Don’t Be a Larry David Reader

As readers, we often pride ourselves on our open minds and our willingness to consider the world from multiple perspectives. After all, that’s what books do, right? They give us insight into other experiences that we wouldn’t normally have access to. Reading a novel with a really well-developed protagonist can be like putting on someone else’s life for a while. The lives we experience through literature can be as enriching as anything we experience in our non-bookish lives.

So why do I feel, lately, like the bookish internet is turning into a bunch of Larry David Readers? To understand what I mean by this, you need the context of the following video clip from Larry David’s HBO series Curb Your Enthusiasm.

To paraphrase, the reading world is like <–T–H–I–S–>, and you want to make it like ->this<-.

Like Larry David in the clip above, it seems to me that readers are spending an awful lot of time trying to make life smaller, by constructing walls around their definitions of what they will and will not read. And readers of all stripes are guilty of this: I have read blog posts by people who exclusively read YA because there are no compelling stories in literary fiction (complete lunacy), who believe that genre fiction cannot possibly offer anything worthwhile (total ignorance), who believe anything bestselling must be inferior (snobbish and asinine), or who think non-fiction contains the only truth (utterly arbitrary). And so instead of letting the joy of reading lead to a fuller, richer life, they build meaningless boundaries that separate themselves from stories that could move, change, or charm them in ways they’ve never anticipated.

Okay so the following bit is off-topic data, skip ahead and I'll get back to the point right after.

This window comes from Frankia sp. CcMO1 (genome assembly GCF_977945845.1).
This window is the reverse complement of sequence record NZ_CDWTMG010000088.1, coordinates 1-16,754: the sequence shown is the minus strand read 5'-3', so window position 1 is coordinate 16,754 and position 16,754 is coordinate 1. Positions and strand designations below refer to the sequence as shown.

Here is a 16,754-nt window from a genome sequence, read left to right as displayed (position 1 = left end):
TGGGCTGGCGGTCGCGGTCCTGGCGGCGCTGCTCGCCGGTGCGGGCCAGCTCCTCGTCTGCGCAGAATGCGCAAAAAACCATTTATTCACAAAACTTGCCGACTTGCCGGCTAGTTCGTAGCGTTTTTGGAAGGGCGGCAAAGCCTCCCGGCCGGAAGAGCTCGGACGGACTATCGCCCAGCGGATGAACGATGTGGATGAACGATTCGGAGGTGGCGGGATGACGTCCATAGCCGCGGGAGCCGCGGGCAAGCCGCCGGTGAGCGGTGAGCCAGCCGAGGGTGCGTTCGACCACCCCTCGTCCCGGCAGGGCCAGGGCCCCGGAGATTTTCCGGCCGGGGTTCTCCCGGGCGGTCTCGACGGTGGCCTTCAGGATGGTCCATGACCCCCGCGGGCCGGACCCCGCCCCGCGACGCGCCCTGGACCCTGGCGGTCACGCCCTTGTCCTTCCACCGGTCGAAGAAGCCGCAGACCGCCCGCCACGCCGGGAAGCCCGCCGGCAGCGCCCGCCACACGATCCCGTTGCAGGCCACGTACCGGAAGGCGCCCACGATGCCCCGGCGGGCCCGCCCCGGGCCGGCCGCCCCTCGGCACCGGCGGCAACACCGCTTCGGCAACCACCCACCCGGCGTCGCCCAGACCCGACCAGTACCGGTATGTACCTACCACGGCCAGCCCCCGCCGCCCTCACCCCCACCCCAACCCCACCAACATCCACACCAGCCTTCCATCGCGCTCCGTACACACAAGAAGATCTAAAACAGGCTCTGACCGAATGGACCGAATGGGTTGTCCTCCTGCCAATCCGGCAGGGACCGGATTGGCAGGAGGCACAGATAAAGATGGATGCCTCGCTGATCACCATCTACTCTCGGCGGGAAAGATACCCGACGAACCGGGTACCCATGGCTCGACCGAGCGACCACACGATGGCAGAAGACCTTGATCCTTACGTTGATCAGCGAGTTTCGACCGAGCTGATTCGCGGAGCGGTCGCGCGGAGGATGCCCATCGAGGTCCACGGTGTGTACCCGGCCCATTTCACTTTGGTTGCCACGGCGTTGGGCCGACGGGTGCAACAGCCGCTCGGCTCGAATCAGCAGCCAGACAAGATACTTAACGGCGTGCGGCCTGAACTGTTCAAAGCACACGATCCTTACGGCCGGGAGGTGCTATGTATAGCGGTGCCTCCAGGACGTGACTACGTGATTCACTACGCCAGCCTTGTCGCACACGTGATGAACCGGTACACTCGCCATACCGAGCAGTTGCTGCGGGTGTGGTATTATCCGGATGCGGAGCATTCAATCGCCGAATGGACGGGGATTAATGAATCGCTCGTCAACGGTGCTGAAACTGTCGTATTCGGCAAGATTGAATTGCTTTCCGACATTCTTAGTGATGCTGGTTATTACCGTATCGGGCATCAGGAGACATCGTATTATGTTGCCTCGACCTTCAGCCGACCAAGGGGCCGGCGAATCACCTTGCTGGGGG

Talk about a waste.

There are lots of reasons why these boundaries have appeared. Genre-specific boundaries tend to be a defence mechanism from readers who have felt maligned or marginalized for their book preferences. Saying YA is the only place to find compelling storytelling is a useful (if insane) way to defend as meaningful something that is derided. The anti-genre folks are often driven by a sense that they have to defend the realm of Serious Literature from the marauding infidels of genre fiction, who have found power and audience on the bookish internet. People who hate popular things just because they are popular have always existed (and I have always tried to avoid them at parties).

And I think the bookish internet, which by design rewards niche readers for speaking to a particular subset of a broad reading audience, encourages the walls to go up. And from behind our MacBook screens we throw things and act like children, wildly defending our right to not eat bookish broccoli, in whatever form we believe it takes.

All of these things may fuel pageviews and may make us feel a sense of superiority over those we perceive as unenlightened. But in the end, it only limits our lives. If the walls you’ve drawn mean you’ve missed an amazing story or an exquisite work of prose, then the walls aren’t serving your best interests. If the way you’ve constructed your reading life means you’ll never read an Alice Munro short story, or We3, or The Picture of Dorian Gray, or a Laurie Halse Anderson novel, or a Tomson Highway play, or Ender’s Game, or a Langston Hughes poem, you’re doing it wrong.

Our reading lives should open us to experiences, not shield us from them.

Life is big. Embrace it.

Don’t be a Larry David Reader.

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